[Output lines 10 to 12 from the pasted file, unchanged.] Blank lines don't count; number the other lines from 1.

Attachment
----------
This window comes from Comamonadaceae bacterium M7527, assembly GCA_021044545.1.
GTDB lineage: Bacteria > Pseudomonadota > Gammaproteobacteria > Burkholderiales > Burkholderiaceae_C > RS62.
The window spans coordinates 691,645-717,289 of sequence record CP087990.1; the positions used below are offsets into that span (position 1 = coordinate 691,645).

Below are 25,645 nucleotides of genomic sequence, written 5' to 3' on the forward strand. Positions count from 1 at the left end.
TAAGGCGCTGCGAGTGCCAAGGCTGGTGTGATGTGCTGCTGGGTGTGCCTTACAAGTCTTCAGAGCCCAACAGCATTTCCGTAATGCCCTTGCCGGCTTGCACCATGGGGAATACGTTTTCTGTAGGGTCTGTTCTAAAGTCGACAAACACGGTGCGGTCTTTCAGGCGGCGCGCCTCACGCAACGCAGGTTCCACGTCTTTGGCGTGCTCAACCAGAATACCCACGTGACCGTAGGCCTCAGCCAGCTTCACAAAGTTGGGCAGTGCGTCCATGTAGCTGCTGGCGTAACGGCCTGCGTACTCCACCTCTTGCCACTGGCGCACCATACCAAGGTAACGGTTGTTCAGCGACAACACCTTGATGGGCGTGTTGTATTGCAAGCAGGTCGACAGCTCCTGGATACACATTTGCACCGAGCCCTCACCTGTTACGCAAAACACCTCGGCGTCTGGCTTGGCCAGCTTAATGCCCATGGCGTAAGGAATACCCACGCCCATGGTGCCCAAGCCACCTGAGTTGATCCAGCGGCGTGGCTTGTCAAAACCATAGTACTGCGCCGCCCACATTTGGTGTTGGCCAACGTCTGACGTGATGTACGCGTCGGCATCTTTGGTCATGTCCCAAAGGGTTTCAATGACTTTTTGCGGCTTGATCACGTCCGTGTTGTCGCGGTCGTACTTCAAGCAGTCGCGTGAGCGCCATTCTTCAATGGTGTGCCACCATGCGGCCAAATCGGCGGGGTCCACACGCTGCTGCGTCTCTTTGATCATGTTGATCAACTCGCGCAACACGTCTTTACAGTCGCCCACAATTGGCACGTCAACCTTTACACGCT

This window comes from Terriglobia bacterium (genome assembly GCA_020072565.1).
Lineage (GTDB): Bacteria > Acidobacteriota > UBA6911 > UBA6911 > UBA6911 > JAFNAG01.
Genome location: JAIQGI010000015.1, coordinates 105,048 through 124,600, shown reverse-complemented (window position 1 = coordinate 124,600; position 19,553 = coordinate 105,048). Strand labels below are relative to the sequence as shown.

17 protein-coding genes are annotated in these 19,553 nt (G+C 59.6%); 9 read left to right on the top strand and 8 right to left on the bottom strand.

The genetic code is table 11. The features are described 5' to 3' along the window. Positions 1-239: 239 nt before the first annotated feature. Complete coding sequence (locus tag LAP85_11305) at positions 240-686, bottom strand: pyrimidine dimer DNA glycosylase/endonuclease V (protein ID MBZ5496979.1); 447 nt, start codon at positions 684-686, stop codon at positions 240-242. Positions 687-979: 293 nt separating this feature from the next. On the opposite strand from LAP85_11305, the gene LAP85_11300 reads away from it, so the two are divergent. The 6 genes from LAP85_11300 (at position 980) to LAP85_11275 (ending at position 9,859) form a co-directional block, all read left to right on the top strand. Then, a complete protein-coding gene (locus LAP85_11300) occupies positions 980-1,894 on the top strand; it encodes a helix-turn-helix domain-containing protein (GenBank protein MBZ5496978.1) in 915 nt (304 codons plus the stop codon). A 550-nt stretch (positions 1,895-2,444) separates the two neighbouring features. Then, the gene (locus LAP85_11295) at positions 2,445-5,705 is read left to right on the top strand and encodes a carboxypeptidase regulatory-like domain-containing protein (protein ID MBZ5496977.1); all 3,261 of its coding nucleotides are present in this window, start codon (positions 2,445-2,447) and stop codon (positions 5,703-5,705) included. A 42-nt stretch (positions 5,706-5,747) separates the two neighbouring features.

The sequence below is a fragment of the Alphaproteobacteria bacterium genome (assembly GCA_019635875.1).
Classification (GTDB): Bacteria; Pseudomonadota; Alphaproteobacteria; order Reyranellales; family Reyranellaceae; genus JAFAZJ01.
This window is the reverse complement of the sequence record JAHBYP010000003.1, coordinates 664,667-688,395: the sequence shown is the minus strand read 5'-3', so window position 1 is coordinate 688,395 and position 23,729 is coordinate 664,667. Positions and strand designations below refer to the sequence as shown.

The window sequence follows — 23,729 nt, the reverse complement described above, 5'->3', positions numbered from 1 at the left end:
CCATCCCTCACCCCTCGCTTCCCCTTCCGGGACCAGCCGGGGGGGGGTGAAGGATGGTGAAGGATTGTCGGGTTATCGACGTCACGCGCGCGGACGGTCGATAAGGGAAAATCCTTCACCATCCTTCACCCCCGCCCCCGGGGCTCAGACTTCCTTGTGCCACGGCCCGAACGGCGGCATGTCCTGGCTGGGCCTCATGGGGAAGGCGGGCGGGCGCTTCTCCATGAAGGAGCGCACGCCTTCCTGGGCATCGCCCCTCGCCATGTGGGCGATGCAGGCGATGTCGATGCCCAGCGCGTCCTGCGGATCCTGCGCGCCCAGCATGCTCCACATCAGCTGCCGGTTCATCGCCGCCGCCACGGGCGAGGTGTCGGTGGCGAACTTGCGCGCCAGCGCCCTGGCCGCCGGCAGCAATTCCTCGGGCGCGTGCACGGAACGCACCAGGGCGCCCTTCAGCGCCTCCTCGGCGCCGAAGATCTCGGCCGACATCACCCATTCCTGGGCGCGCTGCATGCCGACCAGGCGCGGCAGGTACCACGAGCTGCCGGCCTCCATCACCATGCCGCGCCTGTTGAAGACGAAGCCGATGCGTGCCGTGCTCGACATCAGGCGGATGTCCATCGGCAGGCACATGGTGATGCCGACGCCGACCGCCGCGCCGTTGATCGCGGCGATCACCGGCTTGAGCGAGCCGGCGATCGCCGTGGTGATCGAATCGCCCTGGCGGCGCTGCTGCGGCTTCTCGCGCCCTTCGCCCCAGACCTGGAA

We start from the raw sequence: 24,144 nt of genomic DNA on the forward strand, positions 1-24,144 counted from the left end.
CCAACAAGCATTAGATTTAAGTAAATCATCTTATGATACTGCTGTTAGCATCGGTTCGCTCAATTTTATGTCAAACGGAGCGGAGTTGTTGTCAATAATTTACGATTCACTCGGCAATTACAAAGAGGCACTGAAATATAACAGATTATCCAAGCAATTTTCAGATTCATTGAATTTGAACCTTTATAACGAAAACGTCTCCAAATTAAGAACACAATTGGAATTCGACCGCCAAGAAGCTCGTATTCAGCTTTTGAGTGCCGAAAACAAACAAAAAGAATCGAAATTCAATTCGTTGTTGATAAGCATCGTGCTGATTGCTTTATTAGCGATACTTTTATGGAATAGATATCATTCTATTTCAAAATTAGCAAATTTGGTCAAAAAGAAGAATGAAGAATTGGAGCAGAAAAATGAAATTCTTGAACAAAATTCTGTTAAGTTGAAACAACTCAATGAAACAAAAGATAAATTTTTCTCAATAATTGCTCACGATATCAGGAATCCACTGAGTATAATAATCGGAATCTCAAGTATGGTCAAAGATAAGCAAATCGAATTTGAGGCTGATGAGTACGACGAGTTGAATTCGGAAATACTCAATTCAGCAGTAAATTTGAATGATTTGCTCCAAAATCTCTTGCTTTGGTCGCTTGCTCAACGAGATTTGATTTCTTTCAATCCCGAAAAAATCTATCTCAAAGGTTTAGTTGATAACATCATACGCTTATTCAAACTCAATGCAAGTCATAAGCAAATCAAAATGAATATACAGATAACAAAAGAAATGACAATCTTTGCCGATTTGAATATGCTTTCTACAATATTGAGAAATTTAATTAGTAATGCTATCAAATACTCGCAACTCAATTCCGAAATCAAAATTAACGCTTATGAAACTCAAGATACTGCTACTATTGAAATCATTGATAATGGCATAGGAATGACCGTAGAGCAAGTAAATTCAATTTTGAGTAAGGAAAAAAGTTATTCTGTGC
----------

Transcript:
The genetic code is table 11. The features are described 5' to 3' along the window. Positions 1-239: 239 nt before the first annotated feature. Complete coding sequence (locus tag LAP85_11305) at positions 240-686, bottom strand: pyrimidine dimer DNA glycosylase/endonuclease V (protein ID MBZ5496979.1); 447 nt, start codon at positions 684-686, stop codon at positions 240-242. Positions 687-979: 293 nt separating this feature from the next. On the opposite strand from LAP85_11305, the gene LAP85_11300 reads away from it, so the two are divergent. The 6 genes from LAP85_11300 (at position 980) to LAP85_11275 (ending at position 9,859) form a co-directional block, all read left to right on the top strand. Then, a complete protein-coding gene (locus LAP85_11300) occupies positions 980-1,894 on the top strand; it encodes a helix-turn-helix domain-containing protein (GenBank protein MBZ5496978.1) in 915 nt (304 codons plus the stop codon). A 550-nt stretch (positions 1,895-2,444) separates the two neighbouring features. Then, the gene (locus LAP85_11295) at positions 2,445-5,705 is read left to right on the top strand and encodes a carboxypeptidase regulatory-like domain-containing protein (protein ID MBZ5496977.1); all 3,261 of its coding nucleotides are present in this window, start codon (positions 2,445-2,447) and stop codon (positions 5,703-5,705) included. A 42-nt stretch (positions 5,706-5,747) separates the two neighbouring features.

The sequence below is a fragment of the Alphaproteobacteria bacterium genome (assembly GCA_019635875.1).
Classification (GTDB): Bacteria; Pseudomonadota; Alphaproteobacteria; order Reyranellales; family Reyranellaceae; genus JAFAZJ01.